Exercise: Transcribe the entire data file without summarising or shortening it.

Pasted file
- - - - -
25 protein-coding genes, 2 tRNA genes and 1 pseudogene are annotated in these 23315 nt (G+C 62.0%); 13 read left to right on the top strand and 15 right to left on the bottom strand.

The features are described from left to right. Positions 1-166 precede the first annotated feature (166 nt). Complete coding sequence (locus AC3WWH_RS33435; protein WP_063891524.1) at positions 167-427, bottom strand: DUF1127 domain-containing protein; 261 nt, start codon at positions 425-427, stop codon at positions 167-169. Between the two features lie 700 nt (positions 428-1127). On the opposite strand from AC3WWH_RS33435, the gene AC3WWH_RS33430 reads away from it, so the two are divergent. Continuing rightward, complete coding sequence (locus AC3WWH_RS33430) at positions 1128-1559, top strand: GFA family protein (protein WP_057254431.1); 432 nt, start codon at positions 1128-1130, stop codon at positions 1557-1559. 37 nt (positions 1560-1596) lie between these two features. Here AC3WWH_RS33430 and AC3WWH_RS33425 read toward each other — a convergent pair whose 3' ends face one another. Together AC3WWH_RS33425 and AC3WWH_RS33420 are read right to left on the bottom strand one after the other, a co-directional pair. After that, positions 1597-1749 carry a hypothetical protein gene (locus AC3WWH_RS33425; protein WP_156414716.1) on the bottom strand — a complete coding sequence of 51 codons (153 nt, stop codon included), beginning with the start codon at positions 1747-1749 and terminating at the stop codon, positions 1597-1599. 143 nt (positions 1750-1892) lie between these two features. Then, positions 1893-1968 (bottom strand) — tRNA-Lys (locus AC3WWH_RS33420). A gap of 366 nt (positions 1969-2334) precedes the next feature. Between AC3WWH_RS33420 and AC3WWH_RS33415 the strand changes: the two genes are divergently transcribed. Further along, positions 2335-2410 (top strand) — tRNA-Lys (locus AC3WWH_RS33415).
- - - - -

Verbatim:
25 protein-coding genes, 2 tRNA genes and 1 pseudogene are annotated in these 23315 nt (G+C 62.0%); 13 read left to right on the top strand and 15 right to left on the bottom strand.

The features are described from left to right. Positions 1-166 precede the first annotated feature (166 nt). Complete coding sequence (locus AC3WWH_RS33435; protein WP_063891524.1) at positions 167-427, bottom strand: DUF1127 domain-containing protein; 261 nt, start codon at positions 425-427, stop codon at positions 167-169. Between the two features lie 700 nt (positions 428-1127). On the opposite strand from AC3WWH_RS33435, the gene AC3WWH_RS33430 reads away from it, so the two are divergent. Continuing rightward, complete coding sequence (locus AC3WWH_RS33430) at positions 1128-1559, top strand: GFA family protein (protein WP_057254431.1); 432 nt, start codon at positions 1128-1130, stop codon at positions 1557-1559. 37 nt (positions 1560-1596) lie between these two features. Here AC3WWH_RS33430 and AC3WWH_RS33425 read toward each other — a convergent pair whose 3' ends face one another. Together AC3WWH_RS33425 and AC3WWH_RS33420 are read right to left on the bottom strand one after the other, a co-directional pair. After that, positions 1597-1749 carry a hypothetical protein gene (locus AC3WWH_RS33425; protein WP_156414716.1) on the bottom strand — a complete coding sequence of 51 codons (153 nt, stop codon included), beginning with the start codon at positions 1747-1749 and terminating at the stop codon, positions 1597-1599. 143 nt (positions 1750-1892) lie between these two features. Then, positions 1893-1968 (bottom strand) — tRNA-Lys (locus AC3WWH_RS33420). A gap of 366 nt (positions 1969-2334) precedes the next feature. Between AC3WWH_RS33420 and AC3WWH_RS33415 the strand changes: the two genes are divergently transcribed. Further along, positions 2335-2410 (top strand) — tRNA-Lys (locus AC3WWH_RS33415).